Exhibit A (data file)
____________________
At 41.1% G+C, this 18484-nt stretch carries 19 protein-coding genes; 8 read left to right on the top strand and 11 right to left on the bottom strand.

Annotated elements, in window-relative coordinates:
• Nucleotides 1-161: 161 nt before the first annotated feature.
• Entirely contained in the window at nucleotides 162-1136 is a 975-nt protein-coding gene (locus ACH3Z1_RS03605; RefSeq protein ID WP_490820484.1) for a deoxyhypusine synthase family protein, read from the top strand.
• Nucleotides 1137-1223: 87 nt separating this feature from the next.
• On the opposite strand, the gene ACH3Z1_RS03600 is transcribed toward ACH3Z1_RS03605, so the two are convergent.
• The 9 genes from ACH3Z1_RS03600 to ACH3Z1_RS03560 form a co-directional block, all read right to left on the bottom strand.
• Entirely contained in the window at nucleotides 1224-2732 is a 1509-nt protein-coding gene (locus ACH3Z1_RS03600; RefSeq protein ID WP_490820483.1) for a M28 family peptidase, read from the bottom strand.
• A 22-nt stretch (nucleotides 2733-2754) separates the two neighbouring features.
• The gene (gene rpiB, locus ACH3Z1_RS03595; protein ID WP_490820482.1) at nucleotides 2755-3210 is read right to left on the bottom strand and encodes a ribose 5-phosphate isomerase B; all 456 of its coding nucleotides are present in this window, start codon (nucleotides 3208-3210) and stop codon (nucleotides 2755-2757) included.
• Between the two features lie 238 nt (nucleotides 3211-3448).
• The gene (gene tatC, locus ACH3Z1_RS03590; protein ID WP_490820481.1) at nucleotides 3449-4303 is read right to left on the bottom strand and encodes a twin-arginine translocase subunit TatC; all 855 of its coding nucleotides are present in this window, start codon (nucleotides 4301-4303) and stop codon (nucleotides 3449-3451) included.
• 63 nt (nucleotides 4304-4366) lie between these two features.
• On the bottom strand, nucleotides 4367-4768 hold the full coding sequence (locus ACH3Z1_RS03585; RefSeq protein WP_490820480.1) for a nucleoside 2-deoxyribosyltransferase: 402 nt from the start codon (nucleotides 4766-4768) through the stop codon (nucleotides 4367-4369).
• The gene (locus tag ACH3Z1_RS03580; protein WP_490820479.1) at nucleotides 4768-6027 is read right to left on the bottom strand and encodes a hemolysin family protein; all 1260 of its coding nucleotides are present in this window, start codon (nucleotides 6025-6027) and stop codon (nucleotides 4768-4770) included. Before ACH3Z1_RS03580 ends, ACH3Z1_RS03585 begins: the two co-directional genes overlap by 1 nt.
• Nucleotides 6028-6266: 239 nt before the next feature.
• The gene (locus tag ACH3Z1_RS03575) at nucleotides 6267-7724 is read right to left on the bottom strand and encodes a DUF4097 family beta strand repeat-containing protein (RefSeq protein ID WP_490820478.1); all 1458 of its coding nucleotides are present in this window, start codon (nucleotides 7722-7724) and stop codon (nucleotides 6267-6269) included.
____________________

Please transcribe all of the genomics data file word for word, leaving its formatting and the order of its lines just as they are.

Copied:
At 41.1% G+C, this 18484-nt stretch carries 19 protein-coding genes; 8 read left to right on the top strand and 11 right to left on the bottom strand.

Annotated elements, in window-relative coordinates:
• Nucleotides 1-161: 161 nt before the first annotated feature.
• Entirely contained in the window at nucleotides 162-1136 is a 975-nt protein-coding gene (locus ACH3Z1_RS03605; RefSeq protein ID WP_490820484.1) for a deoxyhypusine synthase family protein, read from the top strand.
• Nucleotides 1137-1223: 87 nt separating this feature from the next.
• On the opposite strand, the gene ACH3Z1_RS03600 is transcribed toward ACH3Z1_RS03605, so the two are convergent.
• The 9 genes from ACH3Z1_RS03600 to ACH3Z1_RS03560 form a co-directional block, all read right to left on the bottom strand.
• Entirely contained in the window at nucleotides 1224-2732 is a 1509-nt protein-coding gene (locus ACH3Z1_RS03600; RefSeq protein ID WP_490820483.1) for a M28 family peptidase, read from the bottom strand.
• A 22-nt stretch (nucleotides 2733-2754) separates the two neighbouring features.
• The gene (gene rpiB, locus ACH3Z1_RS03595; protein ID WP_490820482.1) at nucleotides 2755-3210 is read right to left on the bottom strand and encodes a ribose 5-phosphate isomerase B; all 456 of its coding nucleotides are present in this window, start codon (nucleotides 3208-3210) and stop codon (nucleotides 2755-2757) included.
• Between the two features lie 238 nt (nucleotides 3211-3448).
• The gene (gene tatC, locus ACH3Z1_RS03590; protein ID WP_490820481.1) at nucleotides 3449-4303 is read right to left on the bottom strand and encodes a twin-arginine translocase subunit TatC; all 855 of its coding nucleotides are present in this window, start codon (nucleotides 4301-4303) and stop codon (nucleotides 3449-3451) included.
• 63 nt (nucleotides 4304-4366) lie between these two features.
• On the bottom strand, nucleotides 4367-4768 hold the full coding sequence (locus ACH3Z1_RS03585; RefSeq protein WP_490820480.1) for a nucleoside 2-deoxyribosyltransferase: 402 nt from the start codon (nucleotides 4766-4768) through the stop codon (nucleotides 4367-4369).
• The gene (locus tag ACH3Z1_RS03580; protein WP_490820479.1) at nucleotides 4768-6027 is read right to left on the bottom strand and encodes a hemolysin family protein; all 1260 of its coding nucleotides are present in this window, start codon (nucleotides 6025-6027) and stop codon (nucleotides 4768-4770) included. Before ACH3Z1_RS03580 ends, ACH3Z1_RS03585 begins: the two co-directional genes overlap by 1 nt.
• Nucleotides 6028-6266: 239 nt before the next feature.
• The gene (locus tag ACH3Z1_RS03575) at nucleotides 6267-7724 is read right to left on the bottom strand and encodes a DUF4097 family beta strand repeat-containing protein (RefSeq protein ID WP_490820478.1); all 1458 of its coding nucleotides are present in this window, start codon (nucleotides 7722-7724) and stop codon (nucleotides 6267-6269) included.